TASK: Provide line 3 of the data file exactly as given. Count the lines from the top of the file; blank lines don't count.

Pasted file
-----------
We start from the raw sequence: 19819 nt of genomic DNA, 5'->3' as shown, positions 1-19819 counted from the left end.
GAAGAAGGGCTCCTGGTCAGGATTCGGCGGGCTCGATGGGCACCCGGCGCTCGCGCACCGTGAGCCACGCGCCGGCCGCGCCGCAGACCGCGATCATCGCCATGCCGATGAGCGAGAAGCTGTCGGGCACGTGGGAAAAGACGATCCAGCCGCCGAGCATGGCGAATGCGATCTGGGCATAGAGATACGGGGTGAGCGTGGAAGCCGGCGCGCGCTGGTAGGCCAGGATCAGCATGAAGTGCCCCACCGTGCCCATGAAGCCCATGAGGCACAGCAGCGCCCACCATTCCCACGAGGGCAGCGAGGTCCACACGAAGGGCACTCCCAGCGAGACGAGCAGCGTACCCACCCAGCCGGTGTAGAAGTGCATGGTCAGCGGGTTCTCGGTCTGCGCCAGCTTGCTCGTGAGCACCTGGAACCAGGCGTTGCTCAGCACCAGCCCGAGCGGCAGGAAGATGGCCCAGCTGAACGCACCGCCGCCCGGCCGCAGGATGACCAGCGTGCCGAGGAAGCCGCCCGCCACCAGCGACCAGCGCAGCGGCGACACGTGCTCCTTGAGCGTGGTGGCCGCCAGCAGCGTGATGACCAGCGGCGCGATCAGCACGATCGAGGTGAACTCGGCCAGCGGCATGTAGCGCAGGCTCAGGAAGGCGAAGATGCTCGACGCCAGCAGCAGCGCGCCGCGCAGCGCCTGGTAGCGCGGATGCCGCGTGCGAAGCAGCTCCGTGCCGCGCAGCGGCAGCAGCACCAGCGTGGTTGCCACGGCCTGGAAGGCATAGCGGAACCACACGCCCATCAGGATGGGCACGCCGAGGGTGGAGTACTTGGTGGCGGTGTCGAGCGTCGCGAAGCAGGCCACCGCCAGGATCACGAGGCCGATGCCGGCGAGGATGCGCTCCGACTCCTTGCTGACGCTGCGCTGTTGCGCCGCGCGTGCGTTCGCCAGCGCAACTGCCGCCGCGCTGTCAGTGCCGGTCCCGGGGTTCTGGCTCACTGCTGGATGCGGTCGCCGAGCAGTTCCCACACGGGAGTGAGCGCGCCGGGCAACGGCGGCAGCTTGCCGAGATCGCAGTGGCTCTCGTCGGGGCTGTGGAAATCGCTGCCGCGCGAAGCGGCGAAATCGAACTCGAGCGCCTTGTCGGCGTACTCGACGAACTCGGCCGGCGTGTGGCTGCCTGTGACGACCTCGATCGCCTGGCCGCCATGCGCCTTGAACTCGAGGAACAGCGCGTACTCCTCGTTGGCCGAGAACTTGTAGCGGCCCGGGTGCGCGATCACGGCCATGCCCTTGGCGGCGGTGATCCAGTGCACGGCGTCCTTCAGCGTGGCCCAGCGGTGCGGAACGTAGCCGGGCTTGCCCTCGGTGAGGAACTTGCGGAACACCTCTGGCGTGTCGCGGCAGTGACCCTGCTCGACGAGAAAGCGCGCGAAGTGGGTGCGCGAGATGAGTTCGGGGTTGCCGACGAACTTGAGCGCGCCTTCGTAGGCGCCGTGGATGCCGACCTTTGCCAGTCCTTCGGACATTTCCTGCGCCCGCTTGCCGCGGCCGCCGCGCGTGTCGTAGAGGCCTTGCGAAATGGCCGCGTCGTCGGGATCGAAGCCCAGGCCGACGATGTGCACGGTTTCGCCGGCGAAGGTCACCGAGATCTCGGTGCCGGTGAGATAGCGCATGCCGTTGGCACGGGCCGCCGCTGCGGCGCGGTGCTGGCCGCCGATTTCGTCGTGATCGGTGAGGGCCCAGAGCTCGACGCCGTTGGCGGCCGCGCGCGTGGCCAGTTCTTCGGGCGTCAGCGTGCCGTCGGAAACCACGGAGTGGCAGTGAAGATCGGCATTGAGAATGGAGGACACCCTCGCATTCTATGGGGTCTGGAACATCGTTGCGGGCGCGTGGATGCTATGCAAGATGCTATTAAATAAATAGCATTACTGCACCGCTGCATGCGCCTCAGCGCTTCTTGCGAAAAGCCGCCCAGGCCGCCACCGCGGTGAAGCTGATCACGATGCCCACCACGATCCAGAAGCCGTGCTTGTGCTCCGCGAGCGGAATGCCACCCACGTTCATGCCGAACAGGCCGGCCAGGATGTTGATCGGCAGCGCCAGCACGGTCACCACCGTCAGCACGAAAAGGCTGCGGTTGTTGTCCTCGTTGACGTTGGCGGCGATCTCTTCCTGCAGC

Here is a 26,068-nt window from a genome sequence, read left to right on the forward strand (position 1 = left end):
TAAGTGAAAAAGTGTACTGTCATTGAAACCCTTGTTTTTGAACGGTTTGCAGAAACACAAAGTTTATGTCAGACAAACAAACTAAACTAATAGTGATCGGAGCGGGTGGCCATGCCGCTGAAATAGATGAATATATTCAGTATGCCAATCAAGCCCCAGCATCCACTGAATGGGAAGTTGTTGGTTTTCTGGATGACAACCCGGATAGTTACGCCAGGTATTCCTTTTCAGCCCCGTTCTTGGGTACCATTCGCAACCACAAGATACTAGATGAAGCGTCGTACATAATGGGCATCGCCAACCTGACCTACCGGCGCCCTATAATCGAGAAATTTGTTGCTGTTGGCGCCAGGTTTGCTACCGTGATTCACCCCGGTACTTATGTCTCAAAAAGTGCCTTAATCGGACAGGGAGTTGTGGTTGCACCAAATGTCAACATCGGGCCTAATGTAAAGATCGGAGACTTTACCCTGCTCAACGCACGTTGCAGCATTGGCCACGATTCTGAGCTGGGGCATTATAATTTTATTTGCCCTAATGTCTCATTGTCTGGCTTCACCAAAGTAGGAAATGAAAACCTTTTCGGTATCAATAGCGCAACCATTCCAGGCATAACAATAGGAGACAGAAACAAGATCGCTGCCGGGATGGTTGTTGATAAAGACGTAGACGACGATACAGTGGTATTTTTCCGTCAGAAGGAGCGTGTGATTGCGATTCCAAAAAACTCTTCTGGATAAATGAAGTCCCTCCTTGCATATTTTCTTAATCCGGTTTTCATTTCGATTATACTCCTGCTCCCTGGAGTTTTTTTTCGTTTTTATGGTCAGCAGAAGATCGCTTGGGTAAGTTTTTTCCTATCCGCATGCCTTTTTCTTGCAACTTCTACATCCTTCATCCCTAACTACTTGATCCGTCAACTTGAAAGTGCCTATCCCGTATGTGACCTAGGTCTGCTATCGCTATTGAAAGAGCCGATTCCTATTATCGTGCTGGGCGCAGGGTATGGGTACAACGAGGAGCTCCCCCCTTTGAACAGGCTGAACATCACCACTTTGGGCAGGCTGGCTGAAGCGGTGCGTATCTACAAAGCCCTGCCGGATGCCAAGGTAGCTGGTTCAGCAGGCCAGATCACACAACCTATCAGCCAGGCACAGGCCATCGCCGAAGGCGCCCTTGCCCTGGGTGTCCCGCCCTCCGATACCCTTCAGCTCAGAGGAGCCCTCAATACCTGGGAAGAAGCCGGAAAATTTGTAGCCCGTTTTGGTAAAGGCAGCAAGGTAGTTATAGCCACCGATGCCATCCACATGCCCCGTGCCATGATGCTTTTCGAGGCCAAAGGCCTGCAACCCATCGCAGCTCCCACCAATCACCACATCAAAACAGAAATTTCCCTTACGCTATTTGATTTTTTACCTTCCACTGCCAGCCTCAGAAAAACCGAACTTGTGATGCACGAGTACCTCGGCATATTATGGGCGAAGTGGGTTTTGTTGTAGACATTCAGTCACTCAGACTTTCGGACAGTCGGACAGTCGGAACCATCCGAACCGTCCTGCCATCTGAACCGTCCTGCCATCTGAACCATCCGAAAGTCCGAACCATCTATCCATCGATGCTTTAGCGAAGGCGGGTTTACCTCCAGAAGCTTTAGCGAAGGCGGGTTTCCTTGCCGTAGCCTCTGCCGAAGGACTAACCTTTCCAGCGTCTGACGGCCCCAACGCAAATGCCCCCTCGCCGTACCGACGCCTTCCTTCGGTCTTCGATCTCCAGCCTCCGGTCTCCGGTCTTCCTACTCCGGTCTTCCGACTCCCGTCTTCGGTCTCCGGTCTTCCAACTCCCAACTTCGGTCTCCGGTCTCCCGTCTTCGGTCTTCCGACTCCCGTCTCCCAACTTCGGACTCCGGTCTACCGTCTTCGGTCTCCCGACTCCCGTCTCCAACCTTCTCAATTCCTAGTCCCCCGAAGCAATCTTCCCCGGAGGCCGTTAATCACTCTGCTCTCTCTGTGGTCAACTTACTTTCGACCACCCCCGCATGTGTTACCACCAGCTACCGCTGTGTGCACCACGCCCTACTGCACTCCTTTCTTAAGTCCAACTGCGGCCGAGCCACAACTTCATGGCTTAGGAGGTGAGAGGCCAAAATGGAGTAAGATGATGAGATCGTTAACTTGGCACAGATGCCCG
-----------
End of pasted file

Here is a 26,068-nt window from a genome sequence, read left to right on the forward strand (position 1 = left end):